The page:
1. The Lambs contend that the Fulton County Superior Court “erred by failing to respect and carry into full effect in good faith the decision and direction of the Court of Appeals in Kennestone Hospital v. Lamb ” in that it failed to make oral or written findings of fact reflecting an analysis of the seven factors enumerated in OCGA § 9-10-31.1(a).
But rather than complain about this specific issue below-for example, by seeking reconsideration from the transferring court, raising an objection in the receiving court,4 or seeking interlocutory review5 -the Lambs acquiesced to the transfer order. In their appellate brief, they reveal:
Rather than delaying the trial of the case, which had already been pending for four and a half years, Appellants elected not to attempt to appeal the venue decision at that time. Instead, Appellants requested an expedited trial setting from the Cobb County Superior Court judge assigned the case and the case was tried to a defense verdict․
The Lambs claim that they nevertheless preserved this claim of error because they filed a notice of appeal within thirty days of entry of final judgment.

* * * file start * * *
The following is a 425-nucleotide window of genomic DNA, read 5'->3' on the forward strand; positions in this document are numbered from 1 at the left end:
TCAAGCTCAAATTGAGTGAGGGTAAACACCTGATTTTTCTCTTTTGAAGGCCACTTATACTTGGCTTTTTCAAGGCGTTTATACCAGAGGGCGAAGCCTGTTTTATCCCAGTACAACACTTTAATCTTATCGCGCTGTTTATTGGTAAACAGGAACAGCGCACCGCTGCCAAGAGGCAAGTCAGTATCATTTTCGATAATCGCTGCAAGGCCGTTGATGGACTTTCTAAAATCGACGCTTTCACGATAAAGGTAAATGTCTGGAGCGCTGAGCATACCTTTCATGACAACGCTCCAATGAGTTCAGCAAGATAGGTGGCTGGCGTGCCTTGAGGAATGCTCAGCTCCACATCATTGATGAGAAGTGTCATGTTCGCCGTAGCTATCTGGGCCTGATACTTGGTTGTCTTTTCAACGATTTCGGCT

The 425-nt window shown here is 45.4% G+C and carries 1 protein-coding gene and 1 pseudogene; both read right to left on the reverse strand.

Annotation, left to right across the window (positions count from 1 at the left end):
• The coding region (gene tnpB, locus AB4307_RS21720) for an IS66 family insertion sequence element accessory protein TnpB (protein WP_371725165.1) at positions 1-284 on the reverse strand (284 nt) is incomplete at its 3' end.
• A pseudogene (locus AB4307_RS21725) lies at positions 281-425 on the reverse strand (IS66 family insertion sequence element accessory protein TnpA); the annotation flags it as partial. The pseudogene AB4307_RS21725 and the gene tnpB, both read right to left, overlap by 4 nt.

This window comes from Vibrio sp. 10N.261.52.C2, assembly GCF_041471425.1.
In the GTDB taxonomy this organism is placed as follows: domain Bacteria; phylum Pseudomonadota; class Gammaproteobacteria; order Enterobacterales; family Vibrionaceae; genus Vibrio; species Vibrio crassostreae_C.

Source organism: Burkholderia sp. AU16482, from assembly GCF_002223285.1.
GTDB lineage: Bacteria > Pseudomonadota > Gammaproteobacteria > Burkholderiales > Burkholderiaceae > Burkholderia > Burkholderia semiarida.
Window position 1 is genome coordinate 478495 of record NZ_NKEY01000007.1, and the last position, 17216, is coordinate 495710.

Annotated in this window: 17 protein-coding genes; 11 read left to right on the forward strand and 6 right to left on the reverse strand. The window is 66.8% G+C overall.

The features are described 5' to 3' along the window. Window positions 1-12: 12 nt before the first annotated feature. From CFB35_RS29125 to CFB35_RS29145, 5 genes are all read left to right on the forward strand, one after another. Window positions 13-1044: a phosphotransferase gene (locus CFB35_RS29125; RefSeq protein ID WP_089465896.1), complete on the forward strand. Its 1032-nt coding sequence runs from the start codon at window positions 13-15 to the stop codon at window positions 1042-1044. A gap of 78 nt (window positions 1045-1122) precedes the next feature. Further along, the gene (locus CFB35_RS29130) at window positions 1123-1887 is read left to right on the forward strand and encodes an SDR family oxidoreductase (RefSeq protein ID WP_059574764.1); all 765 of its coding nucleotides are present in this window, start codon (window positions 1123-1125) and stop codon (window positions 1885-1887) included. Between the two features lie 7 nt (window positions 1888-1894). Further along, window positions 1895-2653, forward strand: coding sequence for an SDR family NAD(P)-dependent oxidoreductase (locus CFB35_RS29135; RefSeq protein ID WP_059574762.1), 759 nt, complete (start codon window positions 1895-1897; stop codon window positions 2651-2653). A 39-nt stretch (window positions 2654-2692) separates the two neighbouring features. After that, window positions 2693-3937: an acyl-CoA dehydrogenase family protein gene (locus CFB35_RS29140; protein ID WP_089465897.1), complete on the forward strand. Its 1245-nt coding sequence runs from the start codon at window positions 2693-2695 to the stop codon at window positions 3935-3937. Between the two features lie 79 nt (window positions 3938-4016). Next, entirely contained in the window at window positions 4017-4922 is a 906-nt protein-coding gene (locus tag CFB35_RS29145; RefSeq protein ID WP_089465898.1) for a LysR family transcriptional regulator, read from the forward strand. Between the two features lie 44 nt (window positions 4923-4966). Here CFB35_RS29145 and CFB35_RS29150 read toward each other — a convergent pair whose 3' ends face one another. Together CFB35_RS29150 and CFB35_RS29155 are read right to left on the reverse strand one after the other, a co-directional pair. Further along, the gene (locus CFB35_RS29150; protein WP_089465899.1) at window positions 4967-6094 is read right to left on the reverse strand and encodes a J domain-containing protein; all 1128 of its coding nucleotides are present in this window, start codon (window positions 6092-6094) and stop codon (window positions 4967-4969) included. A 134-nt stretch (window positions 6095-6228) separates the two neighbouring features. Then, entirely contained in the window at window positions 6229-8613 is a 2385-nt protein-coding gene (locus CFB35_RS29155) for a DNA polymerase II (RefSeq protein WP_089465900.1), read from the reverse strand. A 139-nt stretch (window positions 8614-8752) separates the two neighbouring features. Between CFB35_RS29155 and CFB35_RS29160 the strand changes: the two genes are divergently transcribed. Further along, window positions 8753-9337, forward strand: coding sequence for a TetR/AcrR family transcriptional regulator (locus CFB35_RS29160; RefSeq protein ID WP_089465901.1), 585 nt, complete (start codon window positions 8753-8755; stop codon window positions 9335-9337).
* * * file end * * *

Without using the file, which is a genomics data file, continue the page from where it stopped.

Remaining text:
By the time final judgment was entered, however, the Lambs had waived the issue. Georgia law is clear: “No matter how erroneous a ruling of a trial court might be, a litigant cannot submit to a ruling or acquiesce in the holding, and then complain of the same on appeal. He must stand his ground. Acquiescence deprives him of the right to complain further.”6 A party cannot ignore that which he or she thinks to be error, take a chance on a favorable outcome, and complain later.7
The Lambs chose not to challenge the propriety of the transfer ruling on the grounds asserted in this division, despite having options and opportunity to do so. And there is no dispute that the Cobb County Superior Count had subject-matter jurisdiction over medical malpractice cases and that venue was also proper in that county. Consequently, by their own litigation strategy, the Lambs waived the specific contention argued here.8
2. The Lambs contend that the Fulton County Superior Court erred by granting the transfer motion, arguing-as they did below9 -that consideration of the seven factors enumerated by OCGA § 9-10-31.1(a) did not warrant a transfer. According to the Lambs, the corporate defendants failed to meet their burden,10 yet the trial court transferred the case based upon its erroneous belief that Kennestone Hosp. had reversed, rather than vacated, its decision.11